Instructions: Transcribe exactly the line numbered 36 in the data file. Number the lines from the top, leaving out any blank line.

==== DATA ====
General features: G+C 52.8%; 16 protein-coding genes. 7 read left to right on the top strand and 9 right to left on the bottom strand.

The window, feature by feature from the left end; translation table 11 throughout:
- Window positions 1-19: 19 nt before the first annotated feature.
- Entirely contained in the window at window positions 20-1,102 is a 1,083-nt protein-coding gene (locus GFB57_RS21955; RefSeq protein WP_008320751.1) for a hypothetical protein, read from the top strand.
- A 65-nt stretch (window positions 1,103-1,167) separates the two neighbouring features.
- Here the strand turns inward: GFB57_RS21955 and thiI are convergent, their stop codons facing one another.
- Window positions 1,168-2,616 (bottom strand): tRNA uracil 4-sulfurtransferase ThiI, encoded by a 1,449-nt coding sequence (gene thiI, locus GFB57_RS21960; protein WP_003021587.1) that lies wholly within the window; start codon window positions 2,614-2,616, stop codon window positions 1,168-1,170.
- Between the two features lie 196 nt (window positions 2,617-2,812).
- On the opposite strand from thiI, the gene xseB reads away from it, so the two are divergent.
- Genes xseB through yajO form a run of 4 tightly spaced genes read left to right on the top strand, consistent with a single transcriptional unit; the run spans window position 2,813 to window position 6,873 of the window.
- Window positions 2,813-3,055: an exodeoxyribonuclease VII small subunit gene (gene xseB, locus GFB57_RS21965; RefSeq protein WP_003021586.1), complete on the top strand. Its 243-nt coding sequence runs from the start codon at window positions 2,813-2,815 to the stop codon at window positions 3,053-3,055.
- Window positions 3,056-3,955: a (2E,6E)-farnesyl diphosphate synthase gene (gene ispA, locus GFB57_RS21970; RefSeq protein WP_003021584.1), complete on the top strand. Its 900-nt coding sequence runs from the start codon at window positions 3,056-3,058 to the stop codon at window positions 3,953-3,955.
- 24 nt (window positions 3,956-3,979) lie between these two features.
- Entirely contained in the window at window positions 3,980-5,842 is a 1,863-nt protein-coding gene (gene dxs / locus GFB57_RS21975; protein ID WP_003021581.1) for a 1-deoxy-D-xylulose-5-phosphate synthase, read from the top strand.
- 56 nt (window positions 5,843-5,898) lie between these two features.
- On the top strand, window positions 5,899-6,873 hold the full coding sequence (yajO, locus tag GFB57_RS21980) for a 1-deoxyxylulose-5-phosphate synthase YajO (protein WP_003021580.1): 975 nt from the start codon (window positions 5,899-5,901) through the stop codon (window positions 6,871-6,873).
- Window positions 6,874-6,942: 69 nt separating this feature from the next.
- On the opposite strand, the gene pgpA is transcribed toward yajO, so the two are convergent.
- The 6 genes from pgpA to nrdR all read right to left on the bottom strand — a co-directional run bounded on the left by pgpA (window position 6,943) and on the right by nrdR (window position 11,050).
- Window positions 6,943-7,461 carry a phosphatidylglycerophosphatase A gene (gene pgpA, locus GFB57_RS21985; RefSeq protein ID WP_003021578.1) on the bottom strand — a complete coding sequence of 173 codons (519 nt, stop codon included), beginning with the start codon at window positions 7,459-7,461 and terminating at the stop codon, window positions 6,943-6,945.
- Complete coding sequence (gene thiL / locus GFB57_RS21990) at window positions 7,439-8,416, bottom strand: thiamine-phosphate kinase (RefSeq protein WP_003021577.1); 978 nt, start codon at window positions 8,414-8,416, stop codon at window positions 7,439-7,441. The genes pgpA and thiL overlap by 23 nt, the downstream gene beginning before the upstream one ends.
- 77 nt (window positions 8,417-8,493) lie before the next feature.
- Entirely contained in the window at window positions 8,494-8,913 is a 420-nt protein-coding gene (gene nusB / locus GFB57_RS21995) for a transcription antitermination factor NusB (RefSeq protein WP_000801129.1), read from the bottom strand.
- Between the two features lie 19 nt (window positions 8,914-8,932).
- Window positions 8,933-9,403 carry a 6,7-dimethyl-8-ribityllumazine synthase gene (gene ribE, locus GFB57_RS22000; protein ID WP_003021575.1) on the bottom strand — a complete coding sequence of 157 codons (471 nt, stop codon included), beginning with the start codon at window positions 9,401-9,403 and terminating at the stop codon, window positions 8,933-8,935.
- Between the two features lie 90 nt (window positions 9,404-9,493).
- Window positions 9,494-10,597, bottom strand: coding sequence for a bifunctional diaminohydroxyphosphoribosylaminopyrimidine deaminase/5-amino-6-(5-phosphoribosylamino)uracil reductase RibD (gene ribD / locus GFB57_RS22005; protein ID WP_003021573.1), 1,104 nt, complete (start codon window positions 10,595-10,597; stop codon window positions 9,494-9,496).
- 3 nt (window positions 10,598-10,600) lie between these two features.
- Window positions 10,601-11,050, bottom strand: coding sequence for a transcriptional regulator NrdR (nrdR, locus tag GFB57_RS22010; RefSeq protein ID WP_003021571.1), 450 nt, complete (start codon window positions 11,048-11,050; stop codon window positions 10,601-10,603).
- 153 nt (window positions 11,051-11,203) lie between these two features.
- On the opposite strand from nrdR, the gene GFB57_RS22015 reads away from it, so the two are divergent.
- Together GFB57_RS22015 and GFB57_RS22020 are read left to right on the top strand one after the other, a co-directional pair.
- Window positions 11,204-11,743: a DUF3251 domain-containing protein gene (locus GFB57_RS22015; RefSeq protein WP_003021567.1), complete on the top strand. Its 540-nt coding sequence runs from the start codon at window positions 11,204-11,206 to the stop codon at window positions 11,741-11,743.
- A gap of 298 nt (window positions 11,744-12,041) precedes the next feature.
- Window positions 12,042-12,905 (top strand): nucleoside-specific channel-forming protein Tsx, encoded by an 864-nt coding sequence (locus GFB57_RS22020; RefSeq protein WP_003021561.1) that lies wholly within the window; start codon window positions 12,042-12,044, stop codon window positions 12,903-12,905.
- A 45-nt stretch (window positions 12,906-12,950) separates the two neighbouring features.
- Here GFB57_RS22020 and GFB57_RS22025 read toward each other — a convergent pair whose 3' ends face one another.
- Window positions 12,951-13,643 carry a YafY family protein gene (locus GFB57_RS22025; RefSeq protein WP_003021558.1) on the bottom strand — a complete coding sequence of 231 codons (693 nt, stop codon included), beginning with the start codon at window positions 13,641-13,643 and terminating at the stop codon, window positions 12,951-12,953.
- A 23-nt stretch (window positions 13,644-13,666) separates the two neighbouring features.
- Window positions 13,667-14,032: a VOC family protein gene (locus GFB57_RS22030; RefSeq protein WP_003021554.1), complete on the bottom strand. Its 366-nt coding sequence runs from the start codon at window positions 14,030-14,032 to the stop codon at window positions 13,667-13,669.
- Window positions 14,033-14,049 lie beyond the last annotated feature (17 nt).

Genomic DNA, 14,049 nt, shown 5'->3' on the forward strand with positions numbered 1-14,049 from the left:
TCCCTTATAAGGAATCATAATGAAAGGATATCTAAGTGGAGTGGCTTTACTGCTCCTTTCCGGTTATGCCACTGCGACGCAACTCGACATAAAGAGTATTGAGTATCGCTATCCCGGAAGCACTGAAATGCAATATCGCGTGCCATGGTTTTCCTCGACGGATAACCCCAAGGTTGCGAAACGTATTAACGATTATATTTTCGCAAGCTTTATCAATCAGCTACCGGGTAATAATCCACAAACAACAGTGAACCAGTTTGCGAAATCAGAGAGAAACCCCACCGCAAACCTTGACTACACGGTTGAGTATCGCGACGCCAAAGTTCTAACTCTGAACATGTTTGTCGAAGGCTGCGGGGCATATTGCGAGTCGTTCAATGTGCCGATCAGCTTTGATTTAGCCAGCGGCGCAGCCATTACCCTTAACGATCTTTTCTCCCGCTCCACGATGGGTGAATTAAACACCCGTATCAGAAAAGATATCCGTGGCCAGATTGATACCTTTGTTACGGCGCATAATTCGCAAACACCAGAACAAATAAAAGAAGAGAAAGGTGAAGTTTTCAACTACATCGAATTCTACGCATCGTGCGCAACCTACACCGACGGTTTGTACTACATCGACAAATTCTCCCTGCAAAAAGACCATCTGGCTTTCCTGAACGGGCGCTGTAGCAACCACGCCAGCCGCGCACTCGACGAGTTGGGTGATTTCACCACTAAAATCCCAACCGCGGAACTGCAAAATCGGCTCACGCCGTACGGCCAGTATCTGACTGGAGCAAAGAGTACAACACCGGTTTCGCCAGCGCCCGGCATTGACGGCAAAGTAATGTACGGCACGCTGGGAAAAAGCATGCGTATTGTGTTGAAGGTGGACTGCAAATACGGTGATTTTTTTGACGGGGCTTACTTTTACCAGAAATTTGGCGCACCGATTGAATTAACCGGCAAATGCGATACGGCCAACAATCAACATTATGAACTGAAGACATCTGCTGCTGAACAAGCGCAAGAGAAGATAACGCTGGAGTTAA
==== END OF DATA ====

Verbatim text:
- A 45-nt stretch (window positions 12,906-12,950) separates the two neighbouring features.